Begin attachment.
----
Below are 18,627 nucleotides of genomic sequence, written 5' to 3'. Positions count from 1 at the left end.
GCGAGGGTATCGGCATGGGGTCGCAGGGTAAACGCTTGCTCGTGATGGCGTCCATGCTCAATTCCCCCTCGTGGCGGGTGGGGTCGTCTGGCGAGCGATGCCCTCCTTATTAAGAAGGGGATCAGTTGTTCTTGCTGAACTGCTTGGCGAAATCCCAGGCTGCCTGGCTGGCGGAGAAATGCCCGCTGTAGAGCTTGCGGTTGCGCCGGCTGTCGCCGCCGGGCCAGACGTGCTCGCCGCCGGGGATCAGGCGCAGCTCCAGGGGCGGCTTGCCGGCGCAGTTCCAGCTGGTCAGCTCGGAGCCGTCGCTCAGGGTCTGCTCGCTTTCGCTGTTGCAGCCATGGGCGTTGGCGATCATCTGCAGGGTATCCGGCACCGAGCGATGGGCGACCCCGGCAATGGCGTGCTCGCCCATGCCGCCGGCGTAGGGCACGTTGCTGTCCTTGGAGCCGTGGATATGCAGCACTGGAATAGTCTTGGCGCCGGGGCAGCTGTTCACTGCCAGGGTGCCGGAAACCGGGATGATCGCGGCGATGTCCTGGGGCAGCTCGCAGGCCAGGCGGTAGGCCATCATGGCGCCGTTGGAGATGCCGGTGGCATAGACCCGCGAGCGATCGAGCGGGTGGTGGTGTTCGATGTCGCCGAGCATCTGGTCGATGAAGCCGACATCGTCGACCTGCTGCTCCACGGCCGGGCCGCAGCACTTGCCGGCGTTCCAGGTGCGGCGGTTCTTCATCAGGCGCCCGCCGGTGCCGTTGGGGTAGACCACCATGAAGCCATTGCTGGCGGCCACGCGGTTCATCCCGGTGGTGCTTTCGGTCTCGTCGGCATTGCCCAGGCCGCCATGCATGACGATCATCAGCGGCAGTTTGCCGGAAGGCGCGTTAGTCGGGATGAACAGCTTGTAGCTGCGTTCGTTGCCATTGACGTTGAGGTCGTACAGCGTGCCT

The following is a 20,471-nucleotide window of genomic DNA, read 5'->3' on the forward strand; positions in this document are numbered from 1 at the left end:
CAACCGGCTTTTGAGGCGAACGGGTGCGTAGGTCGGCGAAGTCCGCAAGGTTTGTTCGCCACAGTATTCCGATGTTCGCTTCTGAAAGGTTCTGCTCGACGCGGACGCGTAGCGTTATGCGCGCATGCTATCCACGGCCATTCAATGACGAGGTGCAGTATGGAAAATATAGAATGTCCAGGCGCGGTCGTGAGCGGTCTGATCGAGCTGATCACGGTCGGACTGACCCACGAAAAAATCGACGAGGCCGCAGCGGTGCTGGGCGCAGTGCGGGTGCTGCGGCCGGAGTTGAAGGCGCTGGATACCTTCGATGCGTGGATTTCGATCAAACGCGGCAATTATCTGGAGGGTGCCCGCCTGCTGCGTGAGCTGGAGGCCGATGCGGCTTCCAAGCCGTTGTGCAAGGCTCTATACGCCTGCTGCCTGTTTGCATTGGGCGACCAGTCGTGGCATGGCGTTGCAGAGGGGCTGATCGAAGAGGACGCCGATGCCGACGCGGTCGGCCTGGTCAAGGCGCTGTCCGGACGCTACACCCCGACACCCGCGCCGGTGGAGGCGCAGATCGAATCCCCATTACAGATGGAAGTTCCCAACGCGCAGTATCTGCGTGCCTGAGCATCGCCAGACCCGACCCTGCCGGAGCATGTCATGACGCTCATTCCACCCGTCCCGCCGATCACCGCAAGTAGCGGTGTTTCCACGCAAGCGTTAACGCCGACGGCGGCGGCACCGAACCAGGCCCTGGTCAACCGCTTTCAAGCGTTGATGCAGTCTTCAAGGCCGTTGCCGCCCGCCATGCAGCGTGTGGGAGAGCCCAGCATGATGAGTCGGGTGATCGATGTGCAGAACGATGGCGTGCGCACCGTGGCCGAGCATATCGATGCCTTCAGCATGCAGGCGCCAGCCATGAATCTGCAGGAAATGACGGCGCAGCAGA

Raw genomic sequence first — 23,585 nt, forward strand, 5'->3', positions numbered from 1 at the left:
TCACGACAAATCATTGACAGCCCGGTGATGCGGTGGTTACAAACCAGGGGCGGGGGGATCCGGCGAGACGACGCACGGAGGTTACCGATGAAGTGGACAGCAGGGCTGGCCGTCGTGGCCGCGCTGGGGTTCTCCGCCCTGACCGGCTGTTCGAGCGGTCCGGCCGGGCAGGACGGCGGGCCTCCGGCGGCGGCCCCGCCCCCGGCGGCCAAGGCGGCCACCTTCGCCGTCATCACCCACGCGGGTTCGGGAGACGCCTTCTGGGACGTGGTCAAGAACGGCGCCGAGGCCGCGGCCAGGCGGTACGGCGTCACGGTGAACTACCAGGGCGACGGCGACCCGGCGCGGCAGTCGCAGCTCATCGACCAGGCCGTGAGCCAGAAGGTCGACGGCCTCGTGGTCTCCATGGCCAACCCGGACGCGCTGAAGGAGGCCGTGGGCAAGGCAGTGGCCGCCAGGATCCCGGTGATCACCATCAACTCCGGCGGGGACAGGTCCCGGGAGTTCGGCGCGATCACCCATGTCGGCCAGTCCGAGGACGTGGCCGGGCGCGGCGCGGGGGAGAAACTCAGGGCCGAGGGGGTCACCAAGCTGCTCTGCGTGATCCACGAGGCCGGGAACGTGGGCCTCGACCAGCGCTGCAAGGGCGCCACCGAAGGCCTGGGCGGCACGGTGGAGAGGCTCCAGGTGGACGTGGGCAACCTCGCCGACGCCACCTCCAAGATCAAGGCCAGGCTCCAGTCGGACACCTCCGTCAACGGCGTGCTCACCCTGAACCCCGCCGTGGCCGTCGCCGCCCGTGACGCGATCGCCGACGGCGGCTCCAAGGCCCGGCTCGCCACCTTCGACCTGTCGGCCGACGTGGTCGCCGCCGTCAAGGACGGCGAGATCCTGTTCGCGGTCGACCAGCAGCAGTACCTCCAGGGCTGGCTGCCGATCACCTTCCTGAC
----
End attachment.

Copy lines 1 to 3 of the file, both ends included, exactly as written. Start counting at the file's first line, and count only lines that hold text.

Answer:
Below are 18,627 nucleotides of genomic sequence, written 5' to 3'. Positions count from 1 at the left end.
GCGAGGGTATCGGCATGGGGTCGCAGGGTAAACGCTTGCTCGTGATGGCGTCCATGCTCAATTCCCCCTCGTGGCGGGTGGGGTCGTCTGGCGAGCGATGCCCTCCTTATTAAGAAGGGGATCAGTTGTTCTTGCTGAACTGCTTGGCGAAATCCCAGGCTGCCTGGCTGGCGGAGAAATGCCCGCTGTAGAGCTTGCGGTTGCGCCGGCTGTCGCCGCCGGGCCAGACGTGCTCGCCGCCGGGGATCAGGCGCAGCTCCAGGGGCGGCTTGCCGGCGCAGTTCCAGCTGGTCAGCTCGGAGCCGTCGCTCAGGGTCTGCTCGCTTTCGCTGTTGCAGCCATGGGCGTTGGCGATCATCTGCAGGGTATCCGGCACCGAGCGATGGGCGACCCCGGCAATGGCGTGCTCGCCCATGCCGCCGGCGTAGGGCACGTTGCTGTCCTTGGAGCCGTGGATATGCAGCACTGGAATAGTCTTGGCGCCGGGGCAGCTGTTCACTGCCAGGGTGCCGGAAACCGGGATGATCGCGGCGATGTCCTGGGGCAGCTCGCAGGCCAGGCGGTAGGCCATCATGGCGCCGTTGGAGATGCCGGTGGCATAGACCCGCGAGCGATCGAGCGGGTGGTGGTGTTCGATGTCGCCGAGCATCTGGTCGATGAAGCCGACATCGTCGACCTGCTGCTCCACGGCCGGGCCGCAGCACTTGCCGGCGTTCCAGGTGCGGCGGTTCTTCATCAGGCGCCCGCCGGTGCCGTTGGGGTAGACCACCATGAAGCCATTGCTGGCGGCCACGCGGTTCATCCCGGTGGTGCTTTCGGTCTCGTCGGCATTGCCCAGGCCGCCATGCATGACGATCATCAGCGGCAGTTTGCCGGAAGGCGCGTTAGTCGGGATGAACAGCTTGTAGCTGCGTTCGTTGCCATTGACGTTGAGGTCGTACAGCGTGCCT

The following is a 20,471-nucleotide window of genomic DNA, read 5'->3' on the forward strand; positions in this document are numbered from 1 at the left end: